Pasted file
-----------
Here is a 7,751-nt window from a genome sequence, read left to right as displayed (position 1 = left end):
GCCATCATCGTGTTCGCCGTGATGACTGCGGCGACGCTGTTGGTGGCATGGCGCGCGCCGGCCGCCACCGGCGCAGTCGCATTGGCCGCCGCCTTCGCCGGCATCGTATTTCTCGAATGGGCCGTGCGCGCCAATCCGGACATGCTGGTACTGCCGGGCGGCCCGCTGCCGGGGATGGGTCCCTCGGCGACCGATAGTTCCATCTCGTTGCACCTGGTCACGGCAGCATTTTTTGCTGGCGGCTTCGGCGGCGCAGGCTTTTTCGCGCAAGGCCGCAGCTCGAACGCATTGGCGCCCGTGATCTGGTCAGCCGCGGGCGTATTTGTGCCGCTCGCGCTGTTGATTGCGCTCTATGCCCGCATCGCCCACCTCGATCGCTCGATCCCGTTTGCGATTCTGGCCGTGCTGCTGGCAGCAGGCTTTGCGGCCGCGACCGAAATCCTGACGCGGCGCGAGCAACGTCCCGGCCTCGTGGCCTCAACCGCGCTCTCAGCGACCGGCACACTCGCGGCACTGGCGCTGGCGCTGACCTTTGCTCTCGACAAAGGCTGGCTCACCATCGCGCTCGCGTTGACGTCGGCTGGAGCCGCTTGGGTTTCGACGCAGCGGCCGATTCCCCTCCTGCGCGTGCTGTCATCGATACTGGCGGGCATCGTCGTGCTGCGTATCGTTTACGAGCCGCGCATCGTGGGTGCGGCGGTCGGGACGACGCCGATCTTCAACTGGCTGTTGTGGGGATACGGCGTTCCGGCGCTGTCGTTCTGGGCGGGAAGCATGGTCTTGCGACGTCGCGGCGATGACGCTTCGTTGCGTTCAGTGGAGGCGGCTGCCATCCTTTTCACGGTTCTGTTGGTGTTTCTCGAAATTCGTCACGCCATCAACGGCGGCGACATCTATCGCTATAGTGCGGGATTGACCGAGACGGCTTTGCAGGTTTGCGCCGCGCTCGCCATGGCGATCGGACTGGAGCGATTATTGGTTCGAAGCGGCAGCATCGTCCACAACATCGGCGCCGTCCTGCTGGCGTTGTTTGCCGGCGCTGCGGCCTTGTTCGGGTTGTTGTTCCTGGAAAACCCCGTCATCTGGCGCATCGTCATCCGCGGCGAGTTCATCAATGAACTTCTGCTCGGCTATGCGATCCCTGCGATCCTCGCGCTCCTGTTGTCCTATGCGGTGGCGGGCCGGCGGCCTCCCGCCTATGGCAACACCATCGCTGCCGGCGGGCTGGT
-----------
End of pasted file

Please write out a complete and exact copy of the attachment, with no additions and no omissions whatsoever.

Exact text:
Here is a 7,751-nt window from a genome sequence, read left to right as displayed (position 1 = left end):
GCCATCATCGTGTTCGCCGTGATGACTGCGGCGACGCTGTTGGTGGCATGGCGCGCGCCGGCCGCCACCGGCGCAGTCGCATTGGCCGCCGCCTTCGCCGGCATCGTATTTCTCGAATGGGCCGTGCGCGCCAATCCGGACATGCTGGTACTGCCGGGCGGCCCGCTGCCGGGGATGGGTCCCTCGGCGACCGATAGTTCCATCTCGTTGCACCTGGTCACGGCAGCATTTTTTGCTGGCGGCTTCGGCGGCGCAGGCTTTTTCGCGCAAGGCCGCAGCTCGAACGCATTGGCGCCCGTGATCTGGTCAGCCGCGGGCGTATTTGTGCCGCTCGCGCTGTTGATTGCGCTCTATGCCCGCATCGCCCACCTCGATCGCTCGATCCCGTTTGCGATTCTGGCCGTGCTGCTGGCAGCAGGCTTTGCGGCCGCGACCGAAATCCTGACGCGGCGCGAGCAACGTCCCGGCCTCGTGGCCTCAACCGCGCTCTCAGCGACCGGCACACTCGCGGCACTGGCGCTGGCGCTGACCTTTGCTCTCGACAAAGGCTGGCTCACCATCGCGCTCGCGTTGACGTCGGCTGGAGCCGCTTGGGTTTCGACGCAGCGGCCGATTCCCCTCCTGCGCGTGCTGTCATCGATACTGGCGGGCATCGTCGTGCTGCGTATCGTTTACGAGCCGCGCATCGTGGGTGCGGCGGTCGGGACGACGCCGATCTTCAACTGGCTGTTGTGGGGATACGGCGTTCCGGCGCTGTCGTTCTGGGCGGGAAGCATGGTCTTGCGACGTCGCGGCGATGACGCTTCGTTGCGTTCAGTGGAGGCGGCTGCCATCCTTTTCACGGTTCTGTTGGTGTTTCTCGAAATTCGTCACGCCATCAACGGCGGCGACATCTATCGCTATAGTGCGGGATTGACCGAGACGGCTTTGCAGGTTTGCGCCGCGCTCGCCATGGCGATCGGACTGGAGCGATTATTGGTTCGAAGCGGCAGCATCGTCCACAACATCGGCGCCGTCCTGCTGGCGTTGTTTGCCGGCGCTGCGGCCTTGTTCGGGTTGTTGTTCCTGGAAAACCCCGTCATCTGGCGCATCGTCATCCGCGGCGAGTTCATCAATGAACTTCTGCTCGGCTATGCGATCCCTGCGATCCTCGCGCTCCTGTTGTCCTATGCGGTGGCGGGCCGGCGGCCTCCCGCCTATGGCAACACCATCGCTGCCGGCGGGCTGGT